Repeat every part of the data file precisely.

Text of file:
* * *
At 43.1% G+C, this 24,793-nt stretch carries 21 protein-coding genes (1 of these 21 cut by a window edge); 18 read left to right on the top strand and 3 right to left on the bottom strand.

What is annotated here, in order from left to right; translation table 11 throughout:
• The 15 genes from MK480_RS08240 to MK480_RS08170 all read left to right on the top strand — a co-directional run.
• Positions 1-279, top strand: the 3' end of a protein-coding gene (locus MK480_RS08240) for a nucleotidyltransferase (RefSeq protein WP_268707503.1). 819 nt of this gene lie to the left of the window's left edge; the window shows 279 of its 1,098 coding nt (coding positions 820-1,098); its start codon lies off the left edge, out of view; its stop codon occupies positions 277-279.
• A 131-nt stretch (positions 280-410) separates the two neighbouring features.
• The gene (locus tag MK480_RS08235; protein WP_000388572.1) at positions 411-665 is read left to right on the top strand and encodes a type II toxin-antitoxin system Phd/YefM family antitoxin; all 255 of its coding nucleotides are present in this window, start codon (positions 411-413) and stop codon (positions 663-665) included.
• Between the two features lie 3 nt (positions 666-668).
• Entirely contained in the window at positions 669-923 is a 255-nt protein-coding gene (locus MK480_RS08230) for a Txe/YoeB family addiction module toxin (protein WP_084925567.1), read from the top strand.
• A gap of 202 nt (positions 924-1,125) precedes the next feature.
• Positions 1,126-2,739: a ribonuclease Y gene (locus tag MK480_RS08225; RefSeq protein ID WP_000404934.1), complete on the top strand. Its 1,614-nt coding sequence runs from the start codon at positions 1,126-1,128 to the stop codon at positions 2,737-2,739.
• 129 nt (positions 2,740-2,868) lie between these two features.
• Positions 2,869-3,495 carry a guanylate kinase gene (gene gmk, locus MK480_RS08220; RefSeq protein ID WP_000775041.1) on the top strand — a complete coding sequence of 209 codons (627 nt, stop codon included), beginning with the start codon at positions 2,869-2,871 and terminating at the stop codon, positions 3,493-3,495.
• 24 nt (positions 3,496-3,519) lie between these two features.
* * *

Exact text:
At 43.1% G+C, this 24,793-nt stretch carries 21 protein-coding genes (1 of these 21 cut by a window edge); 18 read left to right on the top strand and 3 right to left on the bottom strand.

What is annotated here, in order from left to right; translation table 11 throughout:
• The 15 genes from MK480_RS08240 to MK480_RS08170 all read left to right on the top strand — a co-directional run.
• Positions 1-279, top strand: the 3' end of a protein-coding gene (locus MK480_RS08240) for a nucleotidyltransferase (RefSeq protein WP_268707503.1). 819 nt of this gene lie to the left of the window's left edge; the window shows 279 of its 1,098 coding nt (coding positions 820-1,098); its start codon lies off the left edge, out of view; its stop codon occupies positions 277-279.
• A 131-nt stretch (positions 280-410) separates the two neighbouring features.
• The gene (locus tag MK480_RS08235; protein WP_000388572.1) at positions 411-665 is read left to right on the top strand and encodes a type II toxin-antitoxin system Phd/YefM family antitoxin; all 255 of its coding nucleotides are present in this window, start codon (positions 411-413) and stop codon (positions 663-665) included.
• Between the two features lie 3 nt (positions 666-668).
• Entirely contained in the window at positions 669-923 is a 255-nt protein-coding gene (locus MK480_RS08230) for a Txe/YoeB family addiction module toxin (protein WP_084925567.1), read from the top strand.
• A gap of 202 nt (positions 924-1,125) precedes the next feature.
• Positions 1,126-2,739: a ribonuclease Y gene (locus tag MK480_RS08225; RefSeq protein ID WP_000404934.1), complete on the top strand. Its 1,614-nt coding sequence runs from the start codon at positions 1,126-1,128 to the stop codon at positions 2,737-2,739.
• 129 nt (positions 2,740-2,868) lie between these two features.
• Positions 2,869-3,495 carry a guanylate kinase gene (gene gmk, locus MK480_RS08220; RefSeq protein ID WP_000775041.1) on the top strand — a complete coding sequence of 209 codons (627 nt, stop codon included), beginning with the start codon at positions 2,869-2,871 and terminating at the stop codon, positions 3,493-3,495.
• 24 nt (positions 3,496-3,519) lie between these two features.